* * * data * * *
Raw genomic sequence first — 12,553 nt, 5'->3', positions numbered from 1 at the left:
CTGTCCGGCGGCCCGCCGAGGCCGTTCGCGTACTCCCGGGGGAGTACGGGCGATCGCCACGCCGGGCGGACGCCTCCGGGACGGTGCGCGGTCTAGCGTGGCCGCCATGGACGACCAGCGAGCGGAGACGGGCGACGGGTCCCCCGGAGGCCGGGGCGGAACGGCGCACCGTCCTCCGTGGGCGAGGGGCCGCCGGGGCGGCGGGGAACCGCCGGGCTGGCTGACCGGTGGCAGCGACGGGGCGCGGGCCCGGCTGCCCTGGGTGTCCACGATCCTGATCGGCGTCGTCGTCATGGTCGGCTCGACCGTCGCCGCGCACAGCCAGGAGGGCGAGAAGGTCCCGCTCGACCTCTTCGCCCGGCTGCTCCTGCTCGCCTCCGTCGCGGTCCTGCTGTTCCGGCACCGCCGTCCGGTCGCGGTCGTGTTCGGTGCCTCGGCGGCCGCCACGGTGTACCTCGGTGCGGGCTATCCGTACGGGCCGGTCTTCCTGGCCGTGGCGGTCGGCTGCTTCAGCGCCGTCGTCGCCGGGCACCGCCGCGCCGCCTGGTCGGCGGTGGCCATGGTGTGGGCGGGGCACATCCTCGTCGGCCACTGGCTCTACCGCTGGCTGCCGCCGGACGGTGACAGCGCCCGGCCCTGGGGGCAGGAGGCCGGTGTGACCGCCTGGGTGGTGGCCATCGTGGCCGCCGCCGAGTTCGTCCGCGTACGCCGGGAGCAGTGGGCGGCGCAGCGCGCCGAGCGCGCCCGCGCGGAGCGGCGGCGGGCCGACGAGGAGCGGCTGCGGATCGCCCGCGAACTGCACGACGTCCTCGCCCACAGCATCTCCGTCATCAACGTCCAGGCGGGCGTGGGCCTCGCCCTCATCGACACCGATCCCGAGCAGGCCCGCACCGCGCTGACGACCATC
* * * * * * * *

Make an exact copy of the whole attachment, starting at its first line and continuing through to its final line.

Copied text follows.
Raw genomic sequence first — 12,553 nt, 5'->3', positions numbered from 1 at the left:
CTGTCCGGCGGCCCGCCGAGGCCGTTCGCGTACTCCCGGGGGAGTACGGGCGATCGCCACGCCGGGCGGACGCCTCCGGGACGGTGCGCGGTCTAGCGTGGCCGCCATGGACGACCAGCGAGCGGAGACGGGCGACGGGTCCCCCGGAGGCCGGGGCGGAACGGCGCACCGTCCTCCGTGGGCGAGGGGCCGCCGGGGCGGCGGGGAACCGCCGGGCTGGCTGACCGGTGGCAGCGACGGGGCGCGGGCCCGGCTGCCCTGGGTGTCCACGATCCTGATCGGCGTCGTCGTCATGGTCGGCTCGACCGTCGCCGCGCACAGCCAGGAGGGCGAGAAGGTCCCGCTCGACCTCTTCGCCCGGCTGCTCCTGCTCGCCTCCGTCGCGGTCCTGCTGTTCCGGCACCGCCGTCCGGTCGCGGTCGTGTTCGGTGCCTCGGCGGCCGCCACGGTGTACCTCGGTGCGGGCTATCCGTACGGGCCGGTCTTCCTGGCCGTGGCGGTCGGCTGCTTCAGCGCCGTCGTCGCCGGGCACCGCCGCGCCGCCTGGTCGGCGGTGGCCATGGTGTGGGCGGGGCACATCCTCGTCGGCCACTGGCTCTACCGCTGGCTGCCGCCGGACGGTGACAGCGCCCGGCCCTGGGGGCAGGAGGCCGGTGTGACCGCCTGGGTGGTGGCCATCGTGGCCGCCGCCGAGTTCGTCCGCGTACGCCGGGAGCAGTGGGCGGCGCAGCGCGCCGAGCGCGCCCGCGCGGAGCGGCGGCGGGCCGACGAGGAGCGGCTGCGGATCGCCCGCGAACTGCACGACGTCCTCGCCCACAGCATCTCCGTCATCAACGTCCAGGCGGGCGTGGGCCTCGCCCTCATCGACACCGATCCCGAGCAGGCCCGCACCGCGCTGACGACCATC